Liverpool would not take on Real Madrid on Saturday night in Paris to lift their seventh European Cup were it not for Alisson, whose injury-time winner at West Brom 12 months ago catapulted the club into this season’s competition.
When Liverpool’s Dutch goalkeeping coach John Achterberg signaled Alisson for a 95th-minute corner at the Hawthorns in May last year, the visitors – fifth in the table – were held 1-1 by the already relegated Baggies, with the top four hopes hanging by a thread.
Seconds later, however, the 6ft 3in keeper had somehow managed to sneak into the box unnoticed to hit Trent Alexander-Arnold’s swinging corner with a perfect header close to the post to give Liverpool an unlikely but important win , who maintained his push Champions League qualification.
It was the first time in Liverpool’s illustrious history, which dates back to 1892, that a goalkeeper had scored a competitive goal for them and it was a rare moment of joy in an otherwise difficult season for him on and off the pitch.
The Brazilian’s father, Jose Agostinho Becker, who was also a goalkeeper, had drowned three months earlier at a dam near his holiday home in Lavras do Sul, Brazil, and Alison paid an emotional tribute to the 57-year-old after the game.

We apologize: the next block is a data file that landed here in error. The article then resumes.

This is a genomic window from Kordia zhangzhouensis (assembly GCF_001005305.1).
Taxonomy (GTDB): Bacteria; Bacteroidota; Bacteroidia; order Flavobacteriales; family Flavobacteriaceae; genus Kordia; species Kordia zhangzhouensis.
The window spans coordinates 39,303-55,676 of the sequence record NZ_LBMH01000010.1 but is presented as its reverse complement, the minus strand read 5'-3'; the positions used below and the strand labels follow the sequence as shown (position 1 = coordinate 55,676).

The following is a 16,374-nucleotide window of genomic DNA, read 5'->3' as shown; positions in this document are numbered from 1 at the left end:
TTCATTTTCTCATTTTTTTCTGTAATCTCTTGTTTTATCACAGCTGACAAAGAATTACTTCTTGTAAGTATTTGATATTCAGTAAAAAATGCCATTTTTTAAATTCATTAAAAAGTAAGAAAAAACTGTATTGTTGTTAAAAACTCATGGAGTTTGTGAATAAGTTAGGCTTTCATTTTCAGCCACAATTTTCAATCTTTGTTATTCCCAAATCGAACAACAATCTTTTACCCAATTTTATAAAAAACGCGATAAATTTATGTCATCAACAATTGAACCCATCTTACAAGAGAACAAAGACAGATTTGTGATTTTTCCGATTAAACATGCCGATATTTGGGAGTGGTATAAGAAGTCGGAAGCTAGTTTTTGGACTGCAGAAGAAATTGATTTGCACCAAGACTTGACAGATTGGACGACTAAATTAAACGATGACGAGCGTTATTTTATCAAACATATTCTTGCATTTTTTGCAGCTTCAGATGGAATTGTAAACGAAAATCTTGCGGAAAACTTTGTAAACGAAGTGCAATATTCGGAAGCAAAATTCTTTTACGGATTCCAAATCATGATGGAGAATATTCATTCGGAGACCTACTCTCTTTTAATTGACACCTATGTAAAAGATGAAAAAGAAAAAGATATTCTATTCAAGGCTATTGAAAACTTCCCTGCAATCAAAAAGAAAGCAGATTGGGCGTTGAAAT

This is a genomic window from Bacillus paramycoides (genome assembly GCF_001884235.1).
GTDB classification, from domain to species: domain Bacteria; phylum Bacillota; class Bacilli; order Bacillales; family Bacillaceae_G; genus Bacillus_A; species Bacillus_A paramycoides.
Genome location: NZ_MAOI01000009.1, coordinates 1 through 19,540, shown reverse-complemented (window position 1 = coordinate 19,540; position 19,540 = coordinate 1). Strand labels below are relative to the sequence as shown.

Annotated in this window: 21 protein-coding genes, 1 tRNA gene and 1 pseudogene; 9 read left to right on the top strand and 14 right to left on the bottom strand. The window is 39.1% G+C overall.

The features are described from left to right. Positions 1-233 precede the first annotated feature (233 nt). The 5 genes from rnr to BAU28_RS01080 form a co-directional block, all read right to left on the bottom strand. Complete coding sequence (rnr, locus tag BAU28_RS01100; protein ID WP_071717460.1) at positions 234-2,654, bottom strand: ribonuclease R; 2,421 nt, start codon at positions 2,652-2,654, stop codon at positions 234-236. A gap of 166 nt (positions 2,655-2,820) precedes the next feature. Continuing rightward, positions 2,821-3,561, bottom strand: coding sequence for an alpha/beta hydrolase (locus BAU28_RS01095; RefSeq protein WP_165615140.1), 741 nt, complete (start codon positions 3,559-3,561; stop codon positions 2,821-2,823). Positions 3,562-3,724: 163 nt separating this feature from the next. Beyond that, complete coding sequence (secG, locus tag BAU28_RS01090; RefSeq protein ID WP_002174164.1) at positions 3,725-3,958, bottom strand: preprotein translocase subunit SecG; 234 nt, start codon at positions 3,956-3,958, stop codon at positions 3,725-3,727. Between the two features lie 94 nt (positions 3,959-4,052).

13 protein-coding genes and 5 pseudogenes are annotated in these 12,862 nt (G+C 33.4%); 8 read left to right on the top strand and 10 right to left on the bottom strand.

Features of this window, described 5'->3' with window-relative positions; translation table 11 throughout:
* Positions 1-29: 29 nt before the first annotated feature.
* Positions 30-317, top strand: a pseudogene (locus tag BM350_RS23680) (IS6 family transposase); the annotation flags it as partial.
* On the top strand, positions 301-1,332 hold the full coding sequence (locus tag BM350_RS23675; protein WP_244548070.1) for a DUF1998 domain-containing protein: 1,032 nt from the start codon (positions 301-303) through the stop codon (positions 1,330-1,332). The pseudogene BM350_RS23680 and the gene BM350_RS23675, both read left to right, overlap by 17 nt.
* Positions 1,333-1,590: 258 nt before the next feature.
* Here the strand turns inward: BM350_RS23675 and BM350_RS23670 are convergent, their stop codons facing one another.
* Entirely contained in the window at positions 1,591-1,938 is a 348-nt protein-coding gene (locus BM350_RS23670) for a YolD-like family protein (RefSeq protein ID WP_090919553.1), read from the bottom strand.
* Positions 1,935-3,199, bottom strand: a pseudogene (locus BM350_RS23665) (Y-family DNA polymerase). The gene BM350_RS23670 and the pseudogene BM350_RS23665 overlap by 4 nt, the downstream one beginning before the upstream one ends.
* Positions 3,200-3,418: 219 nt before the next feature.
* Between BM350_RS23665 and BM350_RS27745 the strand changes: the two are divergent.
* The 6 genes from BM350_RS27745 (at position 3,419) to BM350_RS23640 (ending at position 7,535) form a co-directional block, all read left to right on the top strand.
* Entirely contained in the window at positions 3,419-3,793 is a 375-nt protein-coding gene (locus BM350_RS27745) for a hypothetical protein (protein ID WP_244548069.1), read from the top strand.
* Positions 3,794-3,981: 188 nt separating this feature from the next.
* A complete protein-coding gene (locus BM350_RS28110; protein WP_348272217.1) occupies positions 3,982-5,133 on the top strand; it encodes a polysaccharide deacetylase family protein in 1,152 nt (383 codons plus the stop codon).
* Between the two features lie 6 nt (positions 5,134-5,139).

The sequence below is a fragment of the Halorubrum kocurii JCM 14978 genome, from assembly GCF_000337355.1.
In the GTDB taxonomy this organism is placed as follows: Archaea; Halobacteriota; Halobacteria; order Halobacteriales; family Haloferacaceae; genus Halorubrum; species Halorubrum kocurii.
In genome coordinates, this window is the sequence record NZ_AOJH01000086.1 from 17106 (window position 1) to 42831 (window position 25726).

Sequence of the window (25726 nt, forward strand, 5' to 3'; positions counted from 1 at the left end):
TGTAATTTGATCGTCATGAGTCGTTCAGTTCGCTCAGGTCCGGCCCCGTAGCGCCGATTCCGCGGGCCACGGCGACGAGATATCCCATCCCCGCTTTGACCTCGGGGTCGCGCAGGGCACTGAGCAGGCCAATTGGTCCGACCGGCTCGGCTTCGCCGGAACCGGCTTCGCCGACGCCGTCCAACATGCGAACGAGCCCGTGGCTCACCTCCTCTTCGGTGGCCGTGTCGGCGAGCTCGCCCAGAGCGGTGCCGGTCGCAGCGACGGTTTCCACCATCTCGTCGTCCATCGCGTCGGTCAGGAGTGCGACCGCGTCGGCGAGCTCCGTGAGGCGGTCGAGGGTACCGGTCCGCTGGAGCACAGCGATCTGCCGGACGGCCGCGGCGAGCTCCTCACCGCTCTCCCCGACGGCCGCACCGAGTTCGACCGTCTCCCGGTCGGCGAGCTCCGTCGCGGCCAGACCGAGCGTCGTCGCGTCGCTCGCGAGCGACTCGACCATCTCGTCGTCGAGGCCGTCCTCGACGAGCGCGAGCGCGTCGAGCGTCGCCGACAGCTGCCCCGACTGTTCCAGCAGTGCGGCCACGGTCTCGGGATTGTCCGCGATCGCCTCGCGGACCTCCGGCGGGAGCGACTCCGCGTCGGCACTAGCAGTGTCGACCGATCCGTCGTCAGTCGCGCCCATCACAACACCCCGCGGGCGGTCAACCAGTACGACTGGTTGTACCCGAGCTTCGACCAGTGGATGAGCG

“I hope he was here to see it, I’m sure he’s celebrating with God by his side,” said Alisson, who was unable to attend the funeral due to coronavirus restrictions.
On the pitch, Alisson had made some uncharacteristic mistakes with the ball at his feet, most notably in Liverpool’s 4-1 drubbing against champions Manchester City at Anfield during a painful run of six straight home defeats between January and March that threatened to derail their Champions League challenge.
Twelve months later, however, the Reds’ historic quadruple bid would not have lasted longer than an attempt by a previous English club had it not been for the 29-year-old that season.
Alisson has kept 20 Premier League clean sheets and shared that season’s Golden Glove with fellow City man Ederson. Despite only appearing in one League Cup clash and starring understudy Caoimhin Kelleher in the final against Chelsea, he played a key role in Liverpool’s runs to both the FA Cup and Champions League finals.
In every department he is either good or top
It was Alisson’s two saves in the penalty shoot-out win over Chelsea earlier this month and his all-around performance at Wembley that gave the club their first FA Cup triumph since 2006.
“I thought he was outstanding. It was amazing,” said Achterberg after the win.
“There were a lot of man-of-the-match performances but he was one of them. He made important saves and then there was the way he got to the flanks.
“And then saving the penalty to get us through. Incredible performance.”
If Liverpool are to triumph in the French capital this weekend, the goalkeeper will need to be at their best against Real, unlike four years ago when the two clubs met in the final.
Alisson’s record Premier League clean sheet